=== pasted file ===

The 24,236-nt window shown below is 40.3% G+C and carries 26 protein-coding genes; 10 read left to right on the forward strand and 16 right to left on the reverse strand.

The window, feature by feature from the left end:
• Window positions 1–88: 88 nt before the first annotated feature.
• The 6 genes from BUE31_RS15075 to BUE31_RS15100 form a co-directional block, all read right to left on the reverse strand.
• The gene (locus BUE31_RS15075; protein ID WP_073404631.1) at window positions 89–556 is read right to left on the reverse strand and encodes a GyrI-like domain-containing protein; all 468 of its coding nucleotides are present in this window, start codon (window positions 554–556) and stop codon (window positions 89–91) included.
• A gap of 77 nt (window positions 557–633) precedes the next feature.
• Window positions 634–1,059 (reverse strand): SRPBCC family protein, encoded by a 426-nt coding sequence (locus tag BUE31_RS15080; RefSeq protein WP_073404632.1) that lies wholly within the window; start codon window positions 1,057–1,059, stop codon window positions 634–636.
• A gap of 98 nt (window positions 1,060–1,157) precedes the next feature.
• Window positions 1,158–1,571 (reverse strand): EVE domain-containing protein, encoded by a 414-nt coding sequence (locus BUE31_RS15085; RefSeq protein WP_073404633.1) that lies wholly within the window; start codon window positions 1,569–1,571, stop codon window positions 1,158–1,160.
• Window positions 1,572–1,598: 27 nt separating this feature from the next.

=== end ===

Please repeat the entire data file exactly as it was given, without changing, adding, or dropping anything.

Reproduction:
The 24,236-nt window shown below is 40.3% G+C and carries 26 protein-coding genes; 10 read left to right on the forward strand and 16 right to left on the reverse strand.

The window, feature by feature from the left end:
• Window positions 1–88: 88 nt before the first annotated feature.
• The 6 genes from BUE31_RS15075 to BUE31_RS15100 form a co-directional block, all read right to left on the reverse strand.
• The gene (locus BUE31_RS15075; protein ID WP_073404631.1) at window positions 89–556 is read right to left on the reverse strand and encodes a GyrI-like domain-containing protein; all 468 of its coding nucleotides are present in this window, start codon (window positions 554–556) and stop codon (window positions 89–91) included.
• A gap of 77 nt (window positions 557–633) precedes the next feature.
• Window positions 634–1,059 (reverse strand): SRPBCC family protein, encoded by a 426-nt coding sequence (locus tag BUE31_RS15080; RefSeq protein WP_073404632.1) that lies wholly within the window; start codon window positions 1,057–1,059, stop codon window positions 634–636.
• A gap of 98 nt (window positions 1,060–1,157) precedes the next feature.
• Window positions 1,158–1,571 (reverse strand): EVE domain-containing protein, encoded by a 414-nt coding sequence (locus BUE31_RS15085; RefSeq protein WP_073404633.1) that lies wholly within the window; start codon window positions 1,569–1,571, stop codon window positions 1,158–1,160.
• Window positions 1,572–1,598: 27 nt separating this feature from the next.